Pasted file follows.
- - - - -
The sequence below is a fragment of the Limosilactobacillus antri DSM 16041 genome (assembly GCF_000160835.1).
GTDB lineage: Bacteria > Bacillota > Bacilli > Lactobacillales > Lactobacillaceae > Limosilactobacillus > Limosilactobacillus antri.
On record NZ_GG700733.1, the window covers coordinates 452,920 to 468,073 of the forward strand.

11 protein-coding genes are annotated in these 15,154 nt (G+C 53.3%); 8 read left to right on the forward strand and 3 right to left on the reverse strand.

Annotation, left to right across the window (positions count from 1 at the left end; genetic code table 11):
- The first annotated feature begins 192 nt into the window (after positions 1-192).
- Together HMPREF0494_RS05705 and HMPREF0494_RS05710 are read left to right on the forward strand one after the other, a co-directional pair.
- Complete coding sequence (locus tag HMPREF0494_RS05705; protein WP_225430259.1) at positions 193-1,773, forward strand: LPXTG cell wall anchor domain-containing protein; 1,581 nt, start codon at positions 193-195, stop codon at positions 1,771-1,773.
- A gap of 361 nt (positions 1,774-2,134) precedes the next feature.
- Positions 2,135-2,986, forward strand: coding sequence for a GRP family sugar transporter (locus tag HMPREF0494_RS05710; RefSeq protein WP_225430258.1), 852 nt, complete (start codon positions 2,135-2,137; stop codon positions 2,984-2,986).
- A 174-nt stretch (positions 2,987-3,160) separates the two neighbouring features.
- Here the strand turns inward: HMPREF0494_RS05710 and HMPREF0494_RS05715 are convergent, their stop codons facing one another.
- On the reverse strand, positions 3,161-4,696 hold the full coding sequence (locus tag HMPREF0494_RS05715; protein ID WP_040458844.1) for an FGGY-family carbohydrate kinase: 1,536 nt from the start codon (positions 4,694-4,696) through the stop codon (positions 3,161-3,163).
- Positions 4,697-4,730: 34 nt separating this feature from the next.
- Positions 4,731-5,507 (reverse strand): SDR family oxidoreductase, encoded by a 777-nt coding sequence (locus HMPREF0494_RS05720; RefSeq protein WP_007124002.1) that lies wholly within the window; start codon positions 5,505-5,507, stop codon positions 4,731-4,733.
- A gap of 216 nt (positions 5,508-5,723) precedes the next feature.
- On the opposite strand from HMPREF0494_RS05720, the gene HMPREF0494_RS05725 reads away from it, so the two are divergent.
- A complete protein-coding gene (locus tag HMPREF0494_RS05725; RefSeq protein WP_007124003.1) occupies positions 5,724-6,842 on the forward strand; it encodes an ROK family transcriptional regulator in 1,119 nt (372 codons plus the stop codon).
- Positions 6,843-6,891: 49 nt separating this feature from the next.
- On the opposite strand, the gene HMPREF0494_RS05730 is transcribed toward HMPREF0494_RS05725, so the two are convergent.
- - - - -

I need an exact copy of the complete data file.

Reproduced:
The sequence below is a fragment of the Limosilactobacillus antri DSM 16041 genome (assembly GCF_000160835.1).
GTDB lineage: Bacteria > Bacillota > Bacilli > Lactobacillales > Lactobacillaceae > Limosilactobacillus > Limosilactobacillus antri.
On record NZ_GG700733.1, the window covers coordinates 452,920 to 468,073 of the forward strand.

11 protein-coding genes are annotated in these 15,154 nt (G+C 53.3%); 8 read left to right on the forward strand and 3 right to left on the reverse strand.

Annotation, left to right across the window (positions count from 1 at the left end; genetic code table 11):
- The first annotated feature begins 192 nt into the window (after positions 1-192).
- Together HMPREF0494_RS05705 and HMPREF0494_RS05710 are read left to right on the forward strand one after the other, a co-directional pair.
- Complete coding sequence (locus tag HMPREF0494_RS05705; protein WP_225430259.1) at positions 193-1,773, forward strand: LPXTG cell wall anchor domain-containing protein; 1,581 nt, start codon at positions 193-195, stop codon at positions 1,771-1,773.
- A gap of 361 nt (positions 1,774-2,134) precedes the next feature.
- Positions 2,135-2,986, forward strand: coding sequence for a GRP family sugar transporter (locus tag HMPREF0494_RS05710; RefSeq protein WP_225430258.1), 852 nt, complete (start codon positions 2,135-2,137; stop codon positions 2,984-2,986).
- A 174-nt stretch (positions 2,987-3,160) separates the two neighbouring features.
- Here the strand turns inward: HMPREF0494_RS05710 and HMPREF0494_RS05715 are convergent, their stop codons facing one another.
- On the reverse strand, positions 3,161-4,696 hold the full coding sequence (locus tag HMPREF0494_RS05715; protein ID WP_040458844.1) for an FGGY-family carbohydrate kinase: 1,536 nt from the start codon (positions 4,694-4,696) through the stop codon (positions 3,161-3,163).
- Positions 4,697-4,730: 34 nt separating this feature from the next.
- Positions 4,731-5,507 (reverse strand): SDR family oxidoreductase, encoded by a 777-nt coding sequence (locus HMPREF0494_RS05720; RefSeq protein WP_007124002.1) that lies wholly within the window; start codon positions 5,505-5,507, stop codon positions 4,731-4,733.
- A gap of 216 nt (positions 5,508-5,723) precedes the next feature.
- On the opposite strand from HMPREF0494_RS05720, the gene HMPREF0494_RS05725 reads away from it, so the two are divergent.
- A complete protein-coding gene (locus tag HMPREF0494_RS05725; RefSeq protein WP_007124003.1) occupies positions 5,724-6,842 on the forward strand; it encodes an ROK family transcriptional regulator in 1,119 nt (372 codons plus the stop codon).
- Positions 6,843-6,891: 49 nt separating this feature from the next.
- On the opposite strand, the gene HMPREF0494_RS05730 is transcribed toward HMPREF0494_RS05725, so the two are convergent.